Report No. 70
Transfers for Benefit of Public
Transfers for the benefit of the public have been excluded by section 18 from certain restrictions. The section is in these terms:-
"18. The restrictions in sections 14, 16 and 17 shall not apply in the case of a transfer of property for the benefit of the public in the advancement of religion, knowledge, commerce, health, safety, or any other object beneficial to mankind."
Although the section does not use the word "charity" or "charitable purposes", there is hardly any doubt that it is meant for transfers in favour of charities. The words "benefit of the public" and "object beneficial to mankind" make this clear.
26.2. Gifts for charity-special position.-
Both in India and elsewhere, gifts for charity have received social approval. They have also received certain special privileges in a law, though the abuse-suspected or real-of some of those privileges has sometimes led to a fluctuation of views as to the propriety of conferring special benefits on charities. This has been particularly so in the field of fiscal privileges.
Confining ourselves, however, to non-fiscal matters, and leaving aside the peculiar historical developments in England which led to the Statutes of Mortmain, we may state that the law has been tender towards transfers for charitable purposes in general and it would be true to say that several types of provisions which would not be normally permissible, become so where a charitable purpose is shown. The section under discussion, to put the matter broadly, exempts charities from the rule against perpetuities (section 14) and from two other provisions-dependent transfers (section 16) and accumulation (section 17).
26.3. Charity in Vedic and post-Vedic texts.-
From the earliest times, the merit of charity has been recognised in India. The Rig Veda contains passages extolling the merits of charity. One of them is thus translated by Max Mueller:1 "He who gives alms goes to the highest place in heaven."
The Hindu concept of charity is not confined to religious purposes, even though the two often co-exist. Purely secular objects were equally praiseworthy. The Vedic notions of hospitality are interesting, and it is well-known that in the Hindu household the guest is treated as a divinity hence the social recognition of "guest houses" as a kind of charitable institution.
1. Rig Veda 1, 125, 5-6. cited in Max Mueller's Chips from a German Workshop, Vol. I, p. 46; Hemadri Danakhanda, Bib Ind, p. 6.
26.4. Impartible property.-
Property dedicated for pious uses has been made impartible under Hindu law, as much from the fundamental idea of its not being private property, as from a desire to maintain uninterrupted use of the same for pious purposes.1 This is one example of the special treatment afforded to charities. We need not, for the present purpose, detain ourselves with a detailed discussion of the expressions used in the texts to indicate what are now described as "religious and charitable" purposes-expressions such as Ishta and Purtta, Yoga Kshema.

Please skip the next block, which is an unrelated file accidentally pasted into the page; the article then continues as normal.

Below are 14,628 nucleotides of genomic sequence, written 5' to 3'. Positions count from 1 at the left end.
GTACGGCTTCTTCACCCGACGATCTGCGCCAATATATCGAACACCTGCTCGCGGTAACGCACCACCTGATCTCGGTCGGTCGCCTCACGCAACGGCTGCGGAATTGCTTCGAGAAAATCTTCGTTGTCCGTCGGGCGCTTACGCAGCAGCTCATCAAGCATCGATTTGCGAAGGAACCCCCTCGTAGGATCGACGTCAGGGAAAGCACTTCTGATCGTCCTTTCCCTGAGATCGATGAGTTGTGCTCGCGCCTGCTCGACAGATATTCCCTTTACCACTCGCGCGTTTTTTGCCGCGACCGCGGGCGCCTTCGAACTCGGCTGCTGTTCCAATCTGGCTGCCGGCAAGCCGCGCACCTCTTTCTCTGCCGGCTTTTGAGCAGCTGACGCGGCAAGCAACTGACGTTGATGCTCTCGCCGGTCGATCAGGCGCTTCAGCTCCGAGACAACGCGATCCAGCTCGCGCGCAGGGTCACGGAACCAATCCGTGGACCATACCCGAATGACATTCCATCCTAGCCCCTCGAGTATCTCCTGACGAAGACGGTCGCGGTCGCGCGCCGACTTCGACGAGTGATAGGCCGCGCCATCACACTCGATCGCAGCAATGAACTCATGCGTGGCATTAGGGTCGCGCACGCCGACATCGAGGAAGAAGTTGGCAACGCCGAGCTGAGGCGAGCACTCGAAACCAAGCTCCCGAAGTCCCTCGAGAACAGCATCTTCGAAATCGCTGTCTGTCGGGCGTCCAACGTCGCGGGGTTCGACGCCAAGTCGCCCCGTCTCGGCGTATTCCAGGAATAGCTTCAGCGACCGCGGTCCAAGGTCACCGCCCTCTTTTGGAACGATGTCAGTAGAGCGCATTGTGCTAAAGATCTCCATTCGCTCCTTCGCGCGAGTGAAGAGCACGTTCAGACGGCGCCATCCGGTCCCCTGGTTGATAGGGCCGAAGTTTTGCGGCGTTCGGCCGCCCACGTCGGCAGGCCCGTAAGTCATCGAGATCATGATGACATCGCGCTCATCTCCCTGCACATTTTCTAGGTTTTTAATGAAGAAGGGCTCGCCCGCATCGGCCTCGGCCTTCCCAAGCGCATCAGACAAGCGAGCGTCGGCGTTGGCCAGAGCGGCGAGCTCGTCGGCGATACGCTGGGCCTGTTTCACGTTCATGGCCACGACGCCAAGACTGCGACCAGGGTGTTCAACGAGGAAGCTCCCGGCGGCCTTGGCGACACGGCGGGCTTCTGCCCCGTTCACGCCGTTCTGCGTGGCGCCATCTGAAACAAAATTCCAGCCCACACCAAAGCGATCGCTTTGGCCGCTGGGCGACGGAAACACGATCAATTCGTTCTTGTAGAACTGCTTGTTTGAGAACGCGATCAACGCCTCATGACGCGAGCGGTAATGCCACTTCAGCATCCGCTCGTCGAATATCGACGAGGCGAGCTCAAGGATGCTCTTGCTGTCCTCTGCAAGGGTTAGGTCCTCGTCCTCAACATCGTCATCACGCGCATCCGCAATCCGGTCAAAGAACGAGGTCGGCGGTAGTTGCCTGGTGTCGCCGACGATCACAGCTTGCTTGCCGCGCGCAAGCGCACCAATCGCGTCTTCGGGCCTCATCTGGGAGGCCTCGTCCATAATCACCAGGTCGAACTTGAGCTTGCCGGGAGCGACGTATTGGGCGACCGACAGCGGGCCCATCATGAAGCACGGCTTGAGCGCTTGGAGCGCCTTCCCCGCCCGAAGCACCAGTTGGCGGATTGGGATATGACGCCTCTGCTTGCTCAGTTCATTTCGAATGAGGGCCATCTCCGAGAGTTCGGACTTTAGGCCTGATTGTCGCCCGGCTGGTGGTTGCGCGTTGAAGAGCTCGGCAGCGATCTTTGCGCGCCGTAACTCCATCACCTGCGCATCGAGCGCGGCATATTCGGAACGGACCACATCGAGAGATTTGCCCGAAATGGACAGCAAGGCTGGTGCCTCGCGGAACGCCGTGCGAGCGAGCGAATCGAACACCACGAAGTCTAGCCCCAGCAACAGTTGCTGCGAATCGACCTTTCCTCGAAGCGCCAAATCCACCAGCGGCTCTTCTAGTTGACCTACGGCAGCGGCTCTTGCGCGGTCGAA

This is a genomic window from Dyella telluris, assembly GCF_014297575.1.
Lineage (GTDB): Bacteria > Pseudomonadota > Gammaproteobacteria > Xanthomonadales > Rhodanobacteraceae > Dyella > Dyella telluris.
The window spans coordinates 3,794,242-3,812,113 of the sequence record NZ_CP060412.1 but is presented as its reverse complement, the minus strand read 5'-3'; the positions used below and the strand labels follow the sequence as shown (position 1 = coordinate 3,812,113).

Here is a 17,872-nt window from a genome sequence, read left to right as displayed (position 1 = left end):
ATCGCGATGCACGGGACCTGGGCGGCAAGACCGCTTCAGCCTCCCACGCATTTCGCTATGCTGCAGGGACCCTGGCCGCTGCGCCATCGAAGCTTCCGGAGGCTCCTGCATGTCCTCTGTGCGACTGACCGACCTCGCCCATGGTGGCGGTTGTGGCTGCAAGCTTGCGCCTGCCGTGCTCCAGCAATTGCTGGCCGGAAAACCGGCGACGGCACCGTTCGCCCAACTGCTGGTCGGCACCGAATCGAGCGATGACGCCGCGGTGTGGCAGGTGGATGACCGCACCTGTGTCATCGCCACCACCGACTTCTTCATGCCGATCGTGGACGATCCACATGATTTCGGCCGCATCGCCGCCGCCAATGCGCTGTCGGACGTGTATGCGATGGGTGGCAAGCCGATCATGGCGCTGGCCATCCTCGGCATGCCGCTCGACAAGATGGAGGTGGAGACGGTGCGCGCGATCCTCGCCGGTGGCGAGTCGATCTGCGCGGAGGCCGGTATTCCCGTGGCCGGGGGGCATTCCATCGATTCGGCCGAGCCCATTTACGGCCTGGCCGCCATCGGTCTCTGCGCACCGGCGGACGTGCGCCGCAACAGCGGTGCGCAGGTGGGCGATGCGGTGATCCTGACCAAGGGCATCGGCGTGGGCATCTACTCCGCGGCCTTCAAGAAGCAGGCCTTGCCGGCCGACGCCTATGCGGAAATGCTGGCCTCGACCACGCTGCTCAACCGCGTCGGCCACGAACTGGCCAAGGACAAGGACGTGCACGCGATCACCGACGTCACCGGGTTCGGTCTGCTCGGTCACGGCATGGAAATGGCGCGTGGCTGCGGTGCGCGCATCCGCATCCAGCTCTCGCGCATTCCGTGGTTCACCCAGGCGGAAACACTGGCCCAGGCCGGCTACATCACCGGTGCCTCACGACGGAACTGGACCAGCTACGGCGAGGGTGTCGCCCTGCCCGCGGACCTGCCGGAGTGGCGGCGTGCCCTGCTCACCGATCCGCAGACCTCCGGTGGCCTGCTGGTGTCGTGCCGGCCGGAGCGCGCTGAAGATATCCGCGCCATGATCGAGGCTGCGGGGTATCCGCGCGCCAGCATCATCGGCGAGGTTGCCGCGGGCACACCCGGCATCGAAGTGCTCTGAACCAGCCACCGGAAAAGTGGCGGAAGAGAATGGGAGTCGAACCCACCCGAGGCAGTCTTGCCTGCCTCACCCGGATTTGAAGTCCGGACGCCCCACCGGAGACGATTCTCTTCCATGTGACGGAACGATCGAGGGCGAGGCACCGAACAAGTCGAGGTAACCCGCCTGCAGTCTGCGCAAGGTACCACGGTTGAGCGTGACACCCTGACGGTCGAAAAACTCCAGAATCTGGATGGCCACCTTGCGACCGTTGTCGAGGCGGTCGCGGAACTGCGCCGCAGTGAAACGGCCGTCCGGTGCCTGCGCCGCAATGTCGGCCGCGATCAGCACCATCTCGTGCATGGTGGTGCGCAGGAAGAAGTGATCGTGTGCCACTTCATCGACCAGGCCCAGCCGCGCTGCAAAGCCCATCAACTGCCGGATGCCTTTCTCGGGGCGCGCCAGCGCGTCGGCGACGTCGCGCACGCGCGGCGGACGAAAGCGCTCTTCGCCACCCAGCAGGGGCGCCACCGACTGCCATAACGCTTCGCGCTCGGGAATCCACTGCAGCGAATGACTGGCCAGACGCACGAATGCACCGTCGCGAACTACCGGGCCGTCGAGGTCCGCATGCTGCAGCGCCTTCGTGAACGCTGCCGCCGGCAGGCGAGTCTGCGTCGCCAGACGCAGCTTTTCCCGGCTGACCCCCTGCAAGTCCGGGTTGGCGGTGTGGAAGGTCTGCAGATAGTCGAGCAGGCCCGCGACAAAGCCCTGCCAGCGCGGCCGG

Nor are we concerned with the meaning of the latter. But, at least according to the one construction of the passage in the Mitakshara,2 dealing with property not liable to partition, where it speaks of "Yoga Kshema", the expression is taken in this sense-Yoga means a fund for the performance of religious ceremonies and Kshemam signifies a reservoir of water or the like constructed for public benefit.3
Of course, the mention of "reservoir of water" is merely to be taken as an illustration. The dominant element is public benefit-which, it may be of interest to note, is also the most important element in the modern concept of charities. The construction of reservoirs is unanimously classified by the Hindu ages amongst purtta (roughly, charitable works). The commonest enumeration of these reservoirs is "Vapi-Kupa-tarnagini", an enumeration occurring not only in later texts4 (Yama, Atri and Varsha Purana), but also in Ashwalayana. But these were not the only instances of purtta works. Gifts for learning and gifts for hospitals form an equally important category of "purtta" works.5
1. P.N. Saraswati Hindu Law of Endowments, (1897 Edn.), Chapter 7.
2. Mitakshara, Chapter 1, section 4, clause 3, reproduced in Vira Mitrodaya, Chapter VII, Section 2.
3. See Golap Chandra Sarkar's Translation, quoted by P.N. Saraswati Hindu Law of Endowments, (1897 Edn.) Chapter 7.
4. Ashwalayana Grihya Parishishta, IV. 9. Bib Ind, p. 342; P.N. Saraswati Hindu Law of Endowments, (1897 Edn.), Chapter 8.
5. P.N. Saraswati Hindu Law of Endowments, (1897 Edn.), p. 27, para. 24.
26.5. Meaning of Ishta and Purtta.-
Ishta, in ancient texts, includes Agnihotra, Vedic gifts, sacrifices, Pashubandh, Chaturmashya, Agnistoma, offered to priests at scarifies, religious austerity, truth, studying in the Vedas, Vaisvedeva sacrifice and Atithya. Purtta works are gifts and charily, according to the Smarta and not Vedic rites. A text of a Smriti cited by Hemadri says-they are gifts made outside the sacrificial ground.
Purtta works include the following-gifts made during eclipses, and other days auspicious for such acts, tanks, groves, processions for the gods, wells, temples, rest-houses, giving of food and relief to the diseased. Gifts for educational purposes, though strictly not coming within the definition of Purtta, have been extolled in the Smrities and Puranas as of high merit Imparting learning and gifts of land and cows are declared to be gifts of surpassing merit, in a text of an Upanishada cited by Hemadri. Hemadri also declares, by citing many texts, that assistance to students in any shape in prosecuting their studies is of great merit.
26.6. History of charities in the West.-
So far as the West is concerned, it is highly probable that the rudiments of the law of charities were derived from the Roman or Civil law.1 In Lord Chief Justice Wilmot's notes of his opinions (pp. 53, 54), it is said: "Donations for public purposes were sustained in the civil law, and applied, when illegal, cy pres to other purposes, one hundred years before Christianity was the religion of the Empire." And for this cited Dig. Lib. tit. 2, De Usuet usufruc. Legatorum, 16, 17.